Shot in the arm

Clay residents now receiving Moderna vaccine for COVID-19

By Wesley LeBlanc wesley@opcfla.com
Posted 1/6/21

GREEN COVE SPRINGS – Vaccines against the COVID-19 virus are now being distributed in the county and the excitement from the first residents to receive was palpable on Day 1.

The county opened …

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Shot in the arm

Clay residents now receiving Moderna vaccine for COVID-19

Posted

GREEN COVE SPRINGS – Vaccines against the COVID-19 virus are now being distributed in the county and the excitement from the first residents to receive was palpable on Day 1.

The county opened up its appointment website last week and in a matter of hours, the first 3,000 doses of the Moderna COVID-19 vaccines were accounted for by ready residents. The first eight doses were given to patients during their 9 a.m. appointment time and every 15 minutes at the UF/IFAS Extension Clay County T. Jesse Godbold Building at 2463 State Road 16 right next to the agricultural fairgrounds. The excitement among patients was tangible.

“This was so smooth,” one patient leaving the facility randomly said to the media box set up just outside the building.

That was a sentiment echoed by many patients leaving the facility after receiving their inoculations. Many said they were excited to have the first dose of the vaccine – and how smoothly Clay County handled the process.

Paul Safer received his vaccine around 9:45 a.m. and he was surprised by the painlessly easy process.

“It was extremely well-organized,” Safer said. “It was painless and very easy.”

Safer said he didn’t really have any concerns about the Moderna vaccine going into his appointment, and he didn’t have any adverse side effects afterward. Florida Department of Health administrator and county lead on the vaccine process, Heather Huffman, said patients are instructed to wait around for 15 minutes after the shot to ensure they don’t have any worrisome side effects.

One question many had after the initial appointments went up last week was about how the second dose rollout would work. Huffman said those that get their first dose will have their second dose appointment set up during their first visit. Safer said his second dose was automatically set for ay for the same exact time 28 days later on Feb. 1.

The first 3,000 doses spanning from Jan. 4 to Jan. 20 are already accounted for and went exclusively to frontline healthcare workers and those 65 or older.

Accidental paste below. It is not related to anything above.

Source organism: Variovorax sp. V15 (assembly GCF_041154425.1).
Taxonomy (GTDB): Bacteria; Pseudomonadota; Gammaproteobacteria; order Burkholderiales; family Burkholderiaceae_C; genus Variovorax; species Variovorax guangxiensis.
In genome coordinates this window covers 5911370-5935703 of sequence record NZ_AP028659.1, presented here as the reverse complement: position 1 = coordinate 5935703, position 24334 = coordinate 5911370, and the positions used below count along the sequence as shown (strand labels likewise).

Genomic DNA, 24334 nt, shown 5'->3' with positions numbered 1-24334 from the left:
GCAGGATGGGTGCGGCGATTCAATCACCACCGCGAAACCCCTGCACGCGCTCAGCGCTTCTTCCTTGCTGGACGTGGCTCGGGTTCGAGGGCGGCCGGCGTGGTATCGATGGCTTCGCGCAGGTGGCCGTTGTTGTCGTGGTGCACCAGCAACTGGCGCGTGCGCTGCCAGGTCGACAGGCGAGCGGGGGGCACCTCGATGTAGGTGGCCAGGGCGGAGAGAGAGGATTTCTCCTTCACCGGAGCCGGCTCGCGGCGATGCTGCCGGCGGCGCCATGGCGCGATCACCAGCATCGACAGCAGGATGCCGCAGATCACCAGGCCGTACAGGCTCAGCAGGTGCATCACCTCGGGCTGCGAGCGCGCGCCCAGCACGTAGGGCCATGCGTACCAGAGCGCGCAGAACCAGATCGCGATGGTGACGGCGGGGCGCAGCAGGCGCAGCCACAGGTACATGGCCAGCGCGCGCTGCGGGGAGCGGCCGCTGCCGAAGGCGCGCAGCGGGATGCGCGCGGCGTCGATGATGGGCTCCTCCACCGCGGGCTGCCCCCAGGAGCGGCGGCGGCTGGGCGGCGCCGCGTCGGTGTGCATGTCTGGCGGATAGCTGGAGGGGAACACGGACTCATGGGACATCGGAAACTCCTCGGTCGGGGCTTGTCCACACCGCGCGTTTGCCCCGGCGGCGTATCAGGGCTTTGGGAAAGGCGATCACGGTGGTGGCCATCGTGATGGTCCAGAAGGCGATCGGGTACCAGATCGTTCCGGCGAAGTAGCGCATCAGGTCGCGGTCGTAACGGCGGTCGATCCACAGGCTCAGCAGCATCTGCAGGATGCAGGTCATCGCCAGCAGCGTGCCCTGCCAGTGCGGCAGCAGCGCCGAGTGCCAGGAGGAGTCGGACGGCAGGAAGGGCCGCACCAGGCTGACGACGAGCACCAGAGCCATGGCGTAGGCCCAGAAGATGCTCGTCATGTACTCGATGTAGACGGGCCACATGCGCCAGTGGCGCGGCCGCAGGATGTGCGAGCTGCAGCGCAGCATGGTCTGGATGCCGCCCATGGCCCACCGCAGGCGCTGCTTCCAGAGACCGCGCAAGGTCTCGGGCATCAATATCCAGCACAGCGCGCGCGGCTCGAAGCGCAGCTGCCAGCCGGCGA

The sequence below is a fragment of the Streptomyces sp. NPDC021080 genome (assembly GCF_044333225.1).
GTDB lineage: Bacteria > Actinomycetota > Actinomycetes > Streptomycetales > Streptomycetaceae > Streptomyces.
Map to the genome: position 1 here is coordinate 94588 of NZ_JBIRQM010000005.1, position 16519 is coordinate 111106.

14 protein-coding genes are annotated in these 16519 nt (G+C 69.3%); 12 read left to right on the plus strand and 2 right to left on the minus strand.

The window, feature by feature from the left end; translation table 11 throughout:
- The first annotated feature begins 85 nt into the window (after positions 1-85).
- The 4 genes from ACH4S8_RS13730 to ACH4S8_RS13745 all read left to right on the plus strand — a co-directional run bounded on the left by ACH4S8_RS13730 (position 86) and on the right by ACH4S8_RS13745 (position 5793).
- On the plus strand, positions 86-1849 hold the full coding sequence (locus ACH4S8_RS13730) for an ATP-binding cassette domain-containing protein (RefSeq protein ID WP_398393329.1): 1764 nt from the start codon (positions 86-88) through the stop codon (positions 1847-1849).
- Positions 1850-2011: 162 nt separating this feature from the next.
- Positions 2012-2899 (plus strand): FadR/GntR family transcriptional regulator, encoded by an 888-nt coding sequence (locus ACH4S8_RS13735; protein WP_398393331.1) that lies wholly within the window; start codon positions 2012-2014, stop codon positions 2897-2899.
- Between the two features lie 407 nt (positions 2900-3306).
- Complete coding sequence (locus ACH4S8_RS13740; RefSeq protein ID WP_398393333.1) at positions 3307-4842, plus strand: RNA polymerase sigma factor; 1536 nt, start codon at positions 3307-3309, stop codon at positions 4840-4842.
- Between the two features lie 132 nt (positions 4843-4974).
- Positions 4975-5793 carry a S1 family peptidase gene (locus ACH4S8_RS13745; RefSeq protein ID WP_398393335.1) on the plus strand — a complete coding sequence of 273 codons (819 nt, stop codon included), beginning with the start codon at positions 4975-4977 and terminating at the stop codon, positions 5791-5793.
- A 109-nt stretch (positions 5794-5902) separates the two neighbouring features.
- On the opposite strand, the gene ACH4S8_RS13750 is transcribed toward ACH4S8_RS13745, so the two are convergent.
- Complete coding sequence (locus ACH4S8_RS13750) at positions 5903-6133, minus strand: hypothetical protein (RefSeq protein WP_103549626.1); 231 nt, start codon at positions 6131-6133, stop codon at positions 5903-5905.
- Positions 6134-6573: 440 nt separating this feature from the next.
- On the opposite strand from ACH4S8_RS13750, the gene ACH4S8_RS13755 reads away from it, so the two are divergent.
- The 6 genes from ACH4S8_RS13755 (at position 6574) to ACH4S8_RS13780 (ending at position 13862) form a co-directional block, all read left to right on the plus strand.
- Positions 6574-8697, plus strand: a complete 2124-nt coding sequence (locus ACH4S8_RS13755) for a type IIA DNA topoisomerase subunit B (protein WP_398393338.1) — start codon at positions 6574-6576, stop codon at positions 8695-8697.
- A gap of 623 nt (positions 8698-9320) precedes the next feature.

The vaccines are open to anyone that falls within those two categories regardless of whether they live in Clay County or not, according to emergency management director John Ward, and that’s because it’s a federal operation.

Ward asks that those with appointments show up no earlier than 15 minutes to their appointments and that they bring identification. He said that once more doses come in, additional appointments will open up and that those looking to schedule an appointment should keep an eye on official county social media and alert.claycountygov.com. There will be no lottery system or callback system for those appointments – it’s first come, first serve.

Ward said the county is administering an average of 200 a day, or 1,000 a week, for the next three weeks, which accounts for the initial doses. He and Huffman expect additional appointments to go live this week and the two hope to see private pharmacies like Walmart, Walgreens, Publix and CVS to receive vaccines soon, which will help alleviate the stress of finding an appointment for a COVID-19 vaccine dose somewhere in Clay County.

“In the coming weeks, our capacity will move from 200 a day to 400 a day,” Huffman said. “Half of those doses will be second doses for those that already received their first and the other half will be for first doses. We just ask for patience from everyone as we work to get these doses out while following [the governor’s orders].”

County Manager Howard Wanamaker said Monday the vaccine process’ smoothness comes from the hard work of the many involved partners like the Board of County Commissioners, the health department, emergency services and the Clay County Sheriff’s Office.

“There is light at the end of the tunnel,” Wanamaker said. “The future is once again looking bright for our county, communities, family and businesses. We must all continue to work to do our part to protect and take care of each other.”

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